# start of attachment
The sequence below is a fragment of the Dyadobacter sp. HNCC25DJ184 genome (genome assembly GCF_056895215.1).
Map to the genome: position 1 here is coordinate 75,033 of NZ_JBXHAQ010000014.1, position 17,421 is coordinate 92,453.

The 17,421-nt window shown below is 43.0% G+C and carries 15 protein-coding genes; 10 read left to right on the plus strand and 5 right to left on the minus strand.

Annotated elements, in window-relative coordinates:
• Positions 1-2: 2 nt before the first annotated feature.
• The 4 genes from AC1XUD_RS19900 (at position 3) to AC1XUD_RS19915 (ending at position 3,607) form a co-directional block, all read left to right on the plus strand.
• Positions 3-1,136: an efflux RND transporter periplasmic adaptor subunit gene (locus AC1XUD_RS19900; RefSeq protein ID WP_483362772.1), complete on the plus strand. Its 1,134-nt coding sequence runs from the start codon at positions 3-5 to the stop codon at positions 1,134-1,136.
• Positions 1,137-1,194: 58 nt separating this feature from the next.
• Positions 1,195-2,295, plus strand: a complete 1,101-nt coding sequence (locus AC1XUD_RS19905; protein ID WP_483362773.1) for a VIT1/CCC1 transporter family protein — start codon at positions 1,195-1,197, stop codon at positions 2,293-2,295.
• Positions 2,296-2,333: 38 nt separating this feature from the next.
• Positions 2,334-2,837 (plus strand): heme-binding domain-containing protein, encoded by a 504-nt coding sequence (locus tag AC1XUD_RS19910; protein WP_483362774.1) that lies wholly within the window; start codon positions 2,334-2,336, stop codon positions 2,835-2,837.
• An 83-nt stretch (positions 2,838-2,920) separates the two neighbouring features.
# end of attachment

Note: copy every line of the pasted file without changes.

The sequence below is a fragment of the Dyadobacter sp. HNCC25DJ184 genome (genome assembly GCF_056895215.1).
Map to the genome: position 1 here is coordinate 75,033 of NZ_JBXHAQ010000014.1, position 17,421 is coordinate 92,453.

The 17,421-nt window shown below is 43.0% G+C and carries 15 protein-coding genes; 10 read left to right on the plus strand and 5 right to left on the minus strand.

Annotated elements, in window-relative coordinates:
• Positions 1-2: 2 nt before the first annotated feature.
• The 4 genes from AC1XUD_RS19900 (at position 3) to AC1XUD_RS19915 (ending at position 3,607) form a co-directional block, all read left to right on the plus strand.
• Positions 3-1,136: an efflux RND transporter periplasmic adaptor subunit gene (locus AC1XUD_RS19900; RefSeq protein ID WP_483362772.1), complete on the plus strand. Its 1,134-nt coding sequence runs from the start codon at positions 3-5 to the stop codon at positions 1,134-1,136.
• Positions 1,137-1,194: 58 nt separating this feature from the next.
• Positions 1,195-2,295, plus strand: a complete 1,101-nt coding sequence (locus AC1XUD_RS19905; protein ID WP_483362773.1) for a VIT1/CCC1 transporter family protein — start codon at positions 1,195-1,197, stop codon at positions 2,293-2,295.
• Positions 2,296-2,333: 38 nt separating this feature from the next.
• Positions 2,334-2,837 (plus strand): heme-binding domain-containing protein, encoded by a 504-nt coding sequence (locus tag AC1XUD_RS19910; protein WP_483362774.1) that lies wholly within the window; start codon positions 2,334-2,336, stop codon positions 2,835-2,837.
• An 83-nt stretch (positions 2,838-2,920) separates the two neighbouring features.